The M1 Carbine was designed as a lighter alternative to the more infamous M1 Garand. Chambered in the much lighter .30 carbine, smaller and more porta
The M1 Carbine was designed as a lighter alternative to the more infamous M1 Garand. Chambered in the much lighter .30 carbine, smaller and more portable, the M1 Carbine was developed into a number of variants that were carried with distinction by American forces around the world.
Among the many variants was a model designed and produced for paratroopers, known as the M1A1. Its distinguishing features include a 15 round magazine, and many models were produced with non-adjustable sights and barrel bands that lacked bayonet lugs. The most noticeable feature of the M1A1 is its collapsible, metal-frame stock, which folds to the sight and served to lighten the platform and scale it back in size.
Distinction notwithstanding, the M1 has a bit of a reputation for two things: being underpowered and being somewhat less than reliable.
There isn’t much you can do about the former, but the latter can be addressed with consistent maintenance and by replacing the offending parts with new M1A1 parts. Let’s investigate some points of failure and see how you can fix the issue with the appropriate parts.
Get a New Stock
While it’s not associated with the function of the firearm’s action, it’s possible that you might come across a “naked” M1A1, or have in your collection a model that has lost its folding stock at some point across the years.
The platform is a bit unwieldy without its folding stock; you can still fire it in the manner of a pistol-grip shotgun, but if you’re looking for the traditional experience, either get a new folding stock or ditch the folding array altogether and opt for a traditional stock.
Ejector and Extractor Springs
If your M1A1 is failing to cycle properly and consistently jams, there’s a decent chance the issue may lie with either the ejector or the extractor. Without a working ejector, your rifle may extract but then stovepipe; without a working extractor, you’ll have even more issues.
Commonly, the problem is fatigued springs. Replace the extractor or ejector springs (with respect to whether the issue is extraction or ejection) and see if that remedies the issue.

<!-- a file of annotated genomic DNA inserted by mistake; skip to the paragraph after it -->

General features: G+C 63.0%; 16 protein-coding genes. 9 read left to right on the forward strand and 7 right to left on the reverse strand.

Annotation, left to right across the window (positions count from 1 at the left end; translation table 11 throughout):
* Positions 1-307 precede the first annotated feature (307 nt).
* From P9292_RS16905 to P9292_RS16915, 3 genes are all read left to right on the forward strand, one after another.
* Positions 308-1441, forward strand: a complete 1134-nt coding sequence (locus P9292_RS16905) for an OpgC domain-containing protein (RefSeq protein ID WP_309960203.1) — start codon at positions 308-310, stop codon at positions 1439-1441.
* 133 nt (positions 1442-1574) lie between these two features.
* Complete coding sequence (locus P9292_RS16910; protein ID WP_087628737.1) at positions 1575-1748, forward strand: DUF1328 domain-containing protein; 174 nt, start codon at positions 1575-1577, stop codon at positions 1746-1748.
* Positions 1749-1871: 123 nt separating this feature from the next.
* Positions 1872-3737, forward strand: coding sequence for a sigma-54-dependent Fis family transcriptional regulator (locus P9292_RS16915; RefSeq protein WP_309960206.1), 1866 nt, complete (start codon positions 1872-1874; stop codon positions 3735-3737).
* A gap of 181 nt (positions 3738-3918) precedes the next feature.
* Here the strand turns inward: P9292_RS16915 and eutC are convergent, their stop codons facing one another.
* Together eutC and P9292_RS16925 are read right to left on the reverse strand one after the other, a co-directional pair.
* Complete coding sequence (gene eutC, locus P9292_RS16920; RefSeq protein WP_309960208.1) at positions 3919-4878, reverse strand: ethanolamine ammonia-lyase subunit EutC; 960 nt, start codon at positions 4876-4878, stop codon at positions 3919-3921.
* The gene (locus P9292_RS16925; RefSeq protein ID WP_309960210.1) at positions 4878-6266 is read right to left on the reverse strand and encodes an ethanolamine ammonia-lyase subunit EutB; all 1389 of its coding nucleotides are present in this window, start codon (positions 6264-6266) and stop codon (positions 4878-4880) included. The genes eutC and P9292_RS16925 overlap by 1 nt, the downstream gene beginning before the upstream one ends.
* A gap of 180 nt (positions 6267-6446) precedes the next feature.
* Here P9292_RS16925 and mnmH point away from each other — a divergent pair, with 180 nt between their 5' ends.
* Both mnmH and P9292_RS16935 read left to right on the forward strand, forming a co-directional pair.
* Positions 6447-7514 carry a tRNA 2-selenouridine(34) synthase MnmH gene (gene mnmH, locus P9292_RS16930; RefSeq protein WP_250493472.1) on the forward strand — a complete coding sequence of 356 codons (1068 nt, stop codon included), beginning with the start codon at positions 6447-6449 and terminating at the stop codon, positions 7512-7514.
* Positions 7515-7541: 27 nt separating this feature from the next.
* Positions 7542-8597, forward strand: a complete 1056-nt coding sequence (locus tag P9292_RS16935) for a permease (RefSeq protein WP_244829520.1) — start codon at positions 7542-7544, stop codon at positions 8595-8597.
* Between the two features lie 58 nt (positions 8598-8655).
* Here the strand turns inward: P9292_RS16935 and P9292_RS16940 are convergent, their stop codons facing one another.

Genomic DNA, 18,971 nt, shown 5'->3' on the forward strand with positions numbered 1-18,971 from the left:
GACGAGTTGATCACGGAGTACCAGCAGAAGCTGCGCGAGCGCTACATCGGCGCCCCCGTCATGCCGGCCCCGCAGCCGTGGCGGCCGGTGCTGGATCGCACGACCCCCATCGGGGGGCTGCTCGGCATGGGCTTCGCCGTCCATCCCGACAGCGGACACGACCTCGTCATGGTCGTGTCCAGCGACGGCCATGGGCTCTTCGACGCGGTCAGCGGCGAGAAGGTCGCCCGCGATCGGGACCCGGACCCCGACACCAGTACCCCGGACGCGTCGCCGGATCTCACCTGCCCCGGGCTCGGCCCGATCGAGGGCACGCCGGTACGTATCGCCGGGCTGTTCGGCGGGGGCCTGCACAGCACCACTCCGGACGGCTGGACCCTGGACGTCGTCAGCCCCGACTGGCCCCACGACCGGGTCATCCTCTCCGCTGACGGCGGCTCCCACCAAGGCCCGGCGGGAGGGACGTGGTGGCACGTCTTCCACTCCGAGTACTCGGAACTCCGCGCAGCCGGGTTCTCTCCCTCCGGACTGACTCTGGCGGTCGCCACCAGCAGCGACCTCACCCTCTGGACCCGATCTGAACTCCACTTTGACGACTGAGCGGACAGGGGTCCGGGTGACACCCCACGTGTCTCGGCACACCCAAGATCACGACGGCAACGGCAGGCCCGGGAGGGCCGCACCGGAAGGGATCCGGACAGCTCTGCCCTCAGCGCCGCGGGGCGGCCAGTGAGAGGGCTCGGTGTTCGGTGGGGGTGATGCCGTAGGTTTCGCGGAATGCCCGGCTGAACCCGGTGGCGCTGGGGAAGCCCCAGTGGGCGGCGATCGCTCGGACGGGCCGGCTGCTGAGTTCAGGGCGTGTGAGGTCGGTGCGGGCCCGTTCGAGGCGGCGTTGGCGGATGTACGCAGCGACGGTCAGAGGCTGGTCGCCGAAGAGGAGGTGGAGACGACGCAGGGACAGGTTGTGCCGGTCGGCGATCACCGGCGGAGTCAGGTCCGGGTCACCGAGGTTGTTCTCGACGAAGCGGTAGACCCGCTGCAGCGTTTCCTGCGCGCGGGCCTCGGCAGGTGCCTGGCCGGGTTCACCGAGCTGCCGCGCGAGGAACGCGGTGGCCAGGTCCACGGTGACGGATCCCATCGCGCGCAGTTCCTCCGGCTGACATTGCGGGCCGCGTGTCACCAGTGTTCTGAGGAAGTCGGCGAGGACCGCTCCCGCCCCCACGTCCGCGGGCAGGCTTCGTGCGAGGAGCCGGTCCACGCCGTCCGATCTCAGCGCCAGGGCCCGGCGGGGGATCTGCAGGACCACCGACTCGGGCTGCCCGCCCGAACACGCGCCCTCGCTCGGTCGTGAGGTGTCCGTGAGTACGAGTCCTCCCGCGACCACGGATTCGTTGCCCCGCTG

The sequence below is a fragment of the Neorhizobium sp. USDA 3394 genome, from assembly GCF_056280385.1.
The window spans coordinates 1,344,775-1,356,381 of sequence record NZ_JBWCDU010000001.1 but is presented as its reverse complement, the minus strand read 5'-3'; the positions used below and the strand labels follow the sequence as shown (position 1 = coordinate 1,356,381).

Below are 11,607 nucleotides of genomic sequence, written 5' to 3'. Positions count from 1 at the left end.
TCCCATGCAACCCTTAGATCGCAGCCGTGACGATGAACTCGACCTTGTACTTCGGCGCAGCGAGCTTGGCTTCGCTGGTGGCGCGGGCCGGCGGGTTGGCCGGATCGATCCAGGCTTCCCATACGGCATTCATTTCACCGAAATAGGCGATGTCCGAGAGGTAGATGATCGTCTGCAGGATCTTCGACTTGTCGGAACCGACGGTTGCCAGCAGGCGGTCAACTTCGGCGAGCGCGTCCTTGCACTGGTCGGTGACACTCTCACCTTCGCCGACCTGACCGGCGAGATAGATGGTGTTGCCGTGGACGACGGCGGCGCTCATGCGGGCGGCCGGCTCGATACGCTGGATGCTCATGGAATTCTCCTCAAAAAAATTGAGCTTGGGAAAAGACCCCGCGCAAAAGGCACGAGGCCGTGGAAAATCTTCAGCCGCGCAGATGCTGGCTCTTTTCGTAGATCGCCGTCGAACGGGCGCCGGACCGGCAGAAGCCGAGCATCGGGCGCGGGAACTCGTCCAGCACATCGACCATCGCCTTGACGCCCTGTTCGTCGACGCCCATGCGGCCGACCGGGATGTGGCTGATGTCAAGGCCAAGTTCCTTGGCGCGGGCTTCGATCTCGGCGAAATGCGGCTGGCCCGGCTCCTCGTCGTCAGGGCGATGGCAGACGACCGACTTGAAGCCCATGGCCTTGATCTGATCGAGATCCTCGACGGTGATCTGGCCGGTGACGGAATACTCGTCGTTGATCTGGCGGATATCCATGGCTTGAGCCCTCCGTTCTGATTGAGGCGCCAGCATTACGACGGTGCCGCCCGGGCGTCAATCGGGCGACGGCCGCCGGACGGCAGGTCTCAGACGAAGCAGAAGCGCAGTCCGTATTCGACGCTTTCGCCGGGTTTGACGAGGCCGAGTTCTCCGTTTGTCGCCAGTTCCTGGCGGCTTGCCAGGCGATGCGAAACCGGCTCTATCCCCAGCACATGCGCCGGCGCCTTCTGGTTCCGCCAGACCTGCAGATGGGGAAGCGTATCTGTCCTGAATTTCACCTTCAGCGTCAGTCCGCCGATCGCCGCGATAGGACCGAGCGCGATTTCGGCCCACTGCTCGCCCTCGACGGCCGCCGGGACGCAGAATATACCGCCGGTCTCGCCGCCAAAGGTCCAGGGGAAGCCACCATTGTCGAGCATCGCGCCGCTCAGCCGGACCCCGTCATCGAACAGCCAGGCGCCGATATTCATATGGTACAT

Fatigued bolt springs can cause a holy host of problems, from short cycling to failing to feed because the bolt will not close forward with sufficient force to strip a round out of the magazine.
As stated, springs are often the first parts to fail in a moving action, and fatigued springs will cripple a firearm’s functionality sooner than later. Keep a replacement bolt assembly on hand in your collection of gun parts or simply replace the springs when they wear out.
Get a New Magazine
Alright, so you don’t consider an M1A1 magazine to be a gun part, necessarily, but your rifle will be nothing more than a fancy single-shot platform until you pair it with a functioning magazine.
Either get a new magazine entirely or pick up a mag spring and follower so you can fix the one that came with your rifle and you may be able to redress any feeding issues that were the result of a magazine’s failing internals.
Visit SARCO Inc for These and Other M1A1 Parts
Naturally, M1A1 parts like trigger assemblies can fail, and parts like barrels will need to be replaced every so often as they wear down. This is especially true for aging platforms that have seen less than their fair share of proper, routine maintenance.
In order to make these fixes, you’ll need to keep up with a reputable supplier – and it’s hard to beat SARCO, Inc.
SARCO, Inc. is a leading authority on firearms and parts and their staff of experts is helpful and knowledgeable. If you know what part you need to replace, visit SarcoInc.com and get it – if not call them at 610-250-3960 and they’ll help you find it.